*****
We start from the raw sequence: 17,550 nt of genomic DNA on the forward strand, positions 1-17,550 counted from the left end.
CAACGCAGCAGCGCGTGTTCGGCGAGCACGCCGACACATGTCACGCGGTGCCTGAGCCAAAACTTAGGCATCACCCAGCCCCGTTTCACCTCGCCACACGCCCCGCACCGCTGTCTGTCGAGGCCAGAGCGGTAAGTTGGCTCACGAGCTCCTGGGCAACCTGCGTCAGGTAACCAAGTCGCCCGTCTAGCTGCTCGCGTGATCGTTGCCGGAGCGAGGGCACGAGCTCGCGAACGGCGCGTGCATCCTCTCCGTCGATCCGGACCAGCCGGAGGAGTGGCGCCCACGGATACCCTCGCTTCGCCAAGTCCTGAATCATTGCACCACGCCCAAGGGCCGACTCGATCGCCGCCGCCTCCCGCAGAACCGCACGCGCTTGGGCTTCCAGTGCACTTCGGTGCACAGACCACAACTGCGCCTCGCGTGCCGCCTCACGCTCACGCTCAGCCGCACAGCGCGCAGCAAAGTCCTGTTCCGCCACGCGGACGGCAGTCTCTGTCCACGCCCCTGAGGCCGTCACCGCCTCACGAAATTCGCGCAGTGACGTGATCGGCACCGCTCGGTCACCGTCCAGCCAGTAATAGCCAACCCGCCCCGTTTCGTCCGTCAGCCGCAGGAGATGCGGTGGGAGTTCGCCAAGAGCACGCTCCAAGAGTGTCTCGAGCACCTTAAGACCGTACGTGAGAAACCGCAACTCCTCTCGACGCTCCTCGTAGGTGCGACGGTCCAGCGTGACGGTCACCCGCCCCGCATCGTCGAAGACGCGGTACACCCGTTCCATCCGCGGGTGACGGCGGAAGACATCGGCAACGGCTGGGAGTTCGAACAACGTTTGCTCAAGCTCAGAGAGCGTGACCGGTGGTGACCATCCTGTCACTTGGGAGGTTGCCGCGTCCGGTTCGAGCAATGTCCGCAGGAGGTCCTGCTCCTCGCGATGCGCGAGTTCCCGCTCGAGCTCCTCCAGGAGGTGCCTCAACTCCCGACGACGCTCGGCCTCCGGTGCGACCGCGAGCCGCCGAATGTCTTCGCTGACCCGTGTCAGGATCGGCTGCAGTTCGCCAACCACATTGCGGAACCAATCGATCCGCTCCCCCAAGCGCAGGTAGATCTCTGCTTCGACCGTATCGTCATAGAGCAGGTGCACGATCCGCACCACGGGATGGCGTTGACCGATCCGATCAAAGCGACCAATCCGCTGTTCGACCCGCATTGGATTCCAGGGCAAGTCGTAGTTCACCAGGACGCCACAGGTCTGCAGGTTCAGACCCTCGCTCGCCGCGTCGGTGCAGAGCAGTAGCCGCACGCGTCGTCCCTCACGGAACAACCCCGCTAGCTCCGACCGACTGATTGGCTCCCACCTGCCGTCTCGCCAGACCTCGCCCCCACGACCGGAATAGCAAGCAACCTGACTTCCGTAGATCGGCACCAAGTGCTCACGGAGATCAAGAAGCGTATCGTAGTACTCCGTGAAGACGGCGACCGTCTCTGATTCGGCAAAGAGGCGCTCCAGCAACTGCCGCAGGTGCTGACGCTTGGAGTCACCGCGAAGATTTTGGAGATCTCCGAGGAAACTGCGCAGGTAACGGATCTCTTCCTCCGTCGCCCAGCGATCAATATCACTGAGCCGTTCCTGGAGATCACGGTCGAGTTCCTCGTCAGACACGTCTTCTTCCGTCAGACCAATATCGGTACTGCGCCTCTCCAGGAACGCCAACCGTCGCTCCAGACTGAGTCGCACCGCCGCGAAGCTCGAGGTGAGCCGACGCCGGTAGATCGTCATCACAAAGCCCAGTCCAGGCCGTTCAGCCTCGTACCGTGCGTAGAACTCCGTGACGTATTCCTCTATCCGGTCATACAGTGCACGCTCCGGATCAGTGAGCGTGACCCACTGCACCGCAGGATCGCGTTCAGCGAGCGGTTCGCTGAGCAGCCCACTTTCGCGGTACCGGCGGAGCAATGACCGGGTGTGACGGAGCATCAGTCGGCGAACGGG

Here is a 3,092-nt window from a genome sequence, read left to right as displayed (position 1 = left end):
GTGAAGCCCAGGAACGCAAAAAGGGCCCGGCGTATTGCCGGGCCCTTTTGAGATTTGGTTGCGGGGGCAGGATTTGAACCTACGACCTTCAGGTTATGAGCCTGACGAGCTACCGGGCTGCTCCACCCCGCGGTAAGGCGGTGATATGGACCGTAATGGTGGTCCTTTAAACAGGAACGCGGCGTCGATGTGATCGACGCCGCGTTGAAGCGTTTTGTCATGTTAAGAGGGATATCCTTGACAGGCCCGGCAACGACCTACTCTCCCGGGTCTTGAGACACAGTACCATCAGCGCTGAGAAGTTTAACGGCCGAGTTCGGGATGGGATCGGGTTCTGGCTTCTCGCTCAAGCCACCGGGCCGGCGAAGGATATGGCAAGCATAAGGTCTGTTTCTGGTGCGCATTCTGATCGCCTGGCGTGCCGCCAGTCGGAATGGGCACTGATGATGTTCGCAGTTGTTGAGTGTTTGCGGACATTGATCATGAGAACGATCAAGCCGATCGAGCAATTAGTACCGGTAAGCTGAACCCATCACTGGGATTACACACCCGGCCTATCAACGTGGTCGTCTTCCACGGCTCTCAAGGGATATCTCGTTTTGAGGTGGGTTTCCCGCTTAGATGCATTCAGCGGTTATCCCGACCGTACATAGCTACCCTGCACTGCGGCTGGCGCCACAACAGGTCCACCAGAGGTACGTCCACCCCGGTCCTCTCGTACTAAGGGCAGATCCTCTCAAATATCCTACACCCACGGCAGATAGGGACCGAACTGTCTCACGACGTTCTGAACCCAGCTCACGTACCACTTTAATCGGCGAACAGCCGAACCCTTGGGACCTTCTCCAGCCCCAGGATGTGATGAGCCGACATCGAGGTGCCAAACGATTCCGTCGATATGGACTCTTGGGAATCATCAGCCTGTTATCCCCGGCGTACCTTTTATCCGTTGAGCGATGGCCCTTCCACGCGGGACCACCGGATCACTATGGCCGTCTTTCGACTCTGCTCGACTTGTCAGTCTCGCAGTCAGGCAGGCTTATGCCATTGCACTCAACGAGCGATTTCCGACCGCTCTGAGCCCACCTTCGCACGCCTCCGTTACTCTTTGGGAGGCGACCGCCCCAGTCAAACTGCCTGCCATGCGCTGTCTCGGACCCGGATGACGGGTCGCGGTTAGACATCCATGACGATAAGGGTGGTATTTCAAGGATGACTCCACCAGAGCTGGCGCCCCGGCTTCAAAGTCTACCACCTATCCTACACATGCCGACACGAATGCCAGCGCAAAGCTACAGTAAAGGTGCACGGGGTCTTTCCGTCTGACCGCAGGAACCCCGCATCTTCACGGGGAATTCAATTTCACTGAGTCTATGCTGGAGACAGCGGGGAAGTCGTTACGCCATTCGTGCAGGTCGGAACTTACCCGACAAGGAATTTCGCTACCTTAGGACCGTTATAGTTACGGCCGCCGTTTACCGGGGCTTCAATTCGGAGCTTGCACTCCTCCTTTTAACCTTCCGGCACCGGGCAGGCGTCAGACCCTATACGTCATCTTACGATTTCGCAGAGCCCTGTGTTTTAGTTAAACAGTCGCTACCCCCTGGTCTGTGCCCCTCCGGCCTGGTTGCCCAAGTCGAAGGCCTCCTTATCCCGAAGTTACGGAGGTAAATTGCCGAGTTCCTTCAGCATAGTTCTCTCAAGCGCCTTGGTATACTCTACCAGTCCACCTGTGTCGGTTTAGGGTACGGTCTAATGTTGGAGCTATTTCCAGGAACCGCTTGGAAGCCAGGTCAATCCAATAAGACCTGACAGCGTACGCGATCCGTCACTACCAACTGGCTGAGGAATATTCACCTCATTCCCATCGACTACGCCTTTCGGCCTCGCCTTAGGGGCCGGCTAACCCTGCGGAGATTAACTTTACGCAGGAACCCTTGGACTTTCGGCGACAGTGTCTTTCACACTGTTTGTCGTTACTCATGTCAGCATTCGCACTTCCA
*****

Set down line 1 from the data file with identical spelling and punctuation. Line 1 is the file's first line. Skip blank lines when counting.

We start from the raw sequence: 17,550 nt of genomic DNA on the forward strand, positions 1-17,550 counted from the left end.